Obama draws distinctions to Clinton in South Carolina

Presidential hopeful Sen. Barack ObamaBarack Hussein ObamaObama marks MLK Day by honoring King for his 'poetic brilliance' and 'moral clarity' Biden breaks away from 2020 pack in South Carolina National Archives says it altered Trump signs, other messages in Women's March photo MORE (D-Ill.) on Saturday sought to draw distinctions between his campaign, which he says aims to bring the country together, and the “textbook” campaign of Democratic frontrunner Sen. Hillary Rodham Clinton (D-N.Y.), which Obama argues is all about winning the election.

“As we saw in the debate last week, it encourages vague, calculated answers to suit the politics of the moment, instead of clear, consistent principles about how you would lead America,” said Obama in a speech in Spartanburg, S.C.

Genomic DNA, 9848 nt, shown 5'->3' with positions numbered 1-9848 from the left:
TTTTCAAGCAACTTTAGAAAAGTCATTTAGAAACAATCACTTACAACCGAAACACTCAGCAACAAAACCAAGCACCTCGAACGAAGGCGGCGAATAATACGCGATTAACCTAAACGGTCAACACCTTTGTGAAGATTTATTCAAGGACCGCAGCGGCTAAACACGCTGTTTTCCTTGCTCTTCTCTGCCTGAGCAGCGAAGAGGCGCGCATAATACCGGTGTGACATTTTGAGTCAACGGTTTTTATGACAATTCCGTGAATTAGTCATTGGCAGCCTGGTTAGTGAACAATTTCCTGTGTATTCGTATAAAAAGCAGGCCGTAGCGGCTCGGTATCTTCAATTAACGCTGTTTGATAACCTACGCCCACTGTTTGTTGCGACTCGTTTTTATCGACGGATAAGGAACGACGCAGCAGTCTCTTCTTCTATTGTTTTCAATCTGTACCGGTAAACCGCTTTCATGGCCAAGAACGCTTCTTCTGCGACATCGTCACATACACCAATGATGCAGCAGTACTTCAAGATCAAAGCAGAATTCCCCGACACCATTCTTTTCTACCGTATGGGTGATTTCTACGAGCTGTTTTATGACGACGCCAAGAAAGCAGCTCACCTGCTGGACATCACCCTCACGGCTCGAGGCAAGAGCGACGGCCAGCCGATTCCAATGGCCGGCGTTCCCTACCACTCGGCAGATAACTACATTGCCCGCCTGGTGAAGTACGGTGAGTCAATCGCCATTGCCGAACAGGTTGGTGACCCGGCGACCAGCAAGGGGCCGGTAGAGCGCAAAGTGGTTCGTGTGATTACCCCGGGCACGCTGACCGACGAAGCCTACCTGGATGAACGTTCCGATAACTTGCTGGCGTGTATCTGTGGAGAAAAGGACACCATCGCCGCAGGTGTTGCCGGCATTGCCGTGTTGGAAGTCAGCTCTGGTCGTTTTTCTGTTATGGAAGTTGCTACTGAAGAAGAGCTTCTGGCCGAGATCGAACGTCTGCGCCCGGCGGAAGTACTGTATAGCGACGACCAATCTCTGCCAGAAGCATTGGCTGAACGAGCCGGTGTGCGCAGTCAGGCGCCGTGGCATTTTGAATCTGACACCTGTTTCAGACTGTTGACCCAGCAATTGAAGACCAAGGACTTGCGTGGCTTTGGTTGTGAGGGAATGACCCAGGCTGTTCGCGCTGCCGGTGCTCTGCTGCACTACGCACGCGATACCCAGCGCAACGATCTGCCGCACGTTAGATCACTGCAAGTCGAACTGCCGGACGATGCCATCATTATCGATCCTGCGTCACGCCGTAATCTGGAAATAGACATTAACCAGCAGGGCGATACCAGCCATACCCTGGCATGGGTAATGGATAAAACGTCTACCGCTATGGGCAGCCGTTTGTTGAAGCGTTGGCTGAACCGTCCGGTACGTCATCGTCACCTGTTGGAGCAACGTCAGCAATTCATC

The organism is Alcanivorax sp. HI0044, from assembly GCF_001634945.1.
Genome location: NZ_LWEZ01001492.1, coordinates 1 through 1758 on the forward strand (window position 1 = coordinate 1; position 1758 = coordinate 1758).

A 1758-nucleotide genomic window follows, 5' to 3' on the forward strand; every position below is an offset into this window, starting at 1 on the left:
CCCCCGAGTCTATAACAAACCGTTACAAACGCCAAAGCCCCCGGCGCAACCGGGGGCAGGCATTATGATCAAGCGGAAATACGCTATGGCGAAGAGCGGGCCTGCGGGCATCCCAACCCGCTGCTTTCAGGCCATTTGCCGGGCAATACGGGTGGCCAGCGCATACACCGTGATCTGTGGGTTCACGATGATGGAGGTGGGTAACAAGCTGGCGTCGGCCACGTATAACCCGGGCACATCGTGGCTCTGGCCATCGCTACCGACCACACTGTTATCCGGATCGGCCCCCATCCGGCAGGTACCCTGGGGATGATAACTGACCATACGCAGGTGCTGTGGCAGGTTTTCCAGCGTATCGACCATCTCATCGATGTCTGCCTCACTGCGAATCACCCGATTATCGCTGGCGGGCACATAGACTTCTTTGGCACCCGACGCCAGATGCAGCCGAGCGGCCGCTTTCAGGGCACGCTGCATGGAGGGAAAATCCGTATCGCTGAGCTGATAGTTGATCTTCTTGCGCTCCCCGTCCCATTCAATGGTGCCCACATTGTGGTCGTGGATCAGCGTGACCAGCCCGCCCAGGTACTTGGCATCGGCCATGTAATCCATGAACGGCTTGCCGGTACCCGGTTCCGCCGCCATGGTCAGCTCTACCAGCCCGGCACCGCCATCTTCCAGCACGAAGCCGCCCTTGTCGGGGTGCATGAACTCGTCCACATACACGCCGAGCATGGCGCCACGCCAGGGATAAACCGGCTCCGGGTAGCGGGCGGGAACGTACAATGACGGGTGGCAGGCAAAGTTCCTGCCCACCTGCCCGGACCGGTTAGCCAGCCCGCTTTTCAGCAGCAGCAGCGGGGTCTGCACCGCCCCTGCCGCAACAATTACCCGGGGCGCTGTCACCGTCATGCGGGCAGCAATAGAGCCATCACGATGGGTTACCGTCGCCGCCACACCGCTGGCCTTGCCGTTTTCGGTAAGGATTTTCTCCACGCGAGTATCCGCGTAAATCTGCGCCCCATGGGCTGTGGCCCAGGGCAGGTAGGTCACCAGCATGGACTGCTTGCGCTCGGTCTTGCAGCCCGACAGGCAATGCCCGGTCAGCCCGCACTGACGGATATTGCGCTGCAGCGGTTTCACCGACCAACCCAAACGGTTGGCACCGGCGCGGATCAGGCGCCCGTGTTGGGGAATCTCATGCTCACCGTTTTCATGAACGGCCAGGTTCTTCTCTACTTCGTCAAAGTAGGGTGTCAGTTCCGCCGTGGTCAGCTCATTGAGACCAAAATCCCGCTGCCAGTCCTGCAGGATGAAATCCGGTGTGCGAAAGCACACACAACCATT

The Illinois senator called Clinton a colleague and friend in his speech and noted that the former first lady “is certainly not the only one in Washington to play this game.”

At the Democratic presidential debate this past Tuesday in Philadelphia, Pa., Clinton took shots from her rivals for her stances on issues like illegal immigration, Iran and social security among others. Obama had recently promised to take a more aggressive posture with Clinton, who is leading in national polls and who won last quarter’s fundraising race, as the presidential campaign nears the Iowa caucuses.

In a conference call after the debate, Clinton advisers decried the New York senator’s opponents — describing it as “six-on-one” — and released a campaign video called “The Politics of Pile On.”

Obama also took shots at the current administration.

“The era of Scooter Libby justice, and Brownie incompetence, and the Karl Rove politics of fear and cynicism will be over,” said Obama.

Laying out several of his positions on climate change, education and Iraq among others, Obama said he could help lead America in the direction it needs.

“It’s a chance to turn the page by offering the American people a fundamentally different choice in 2008 – not just in the policies we offer, but in the kind of leadership we offer,” he said.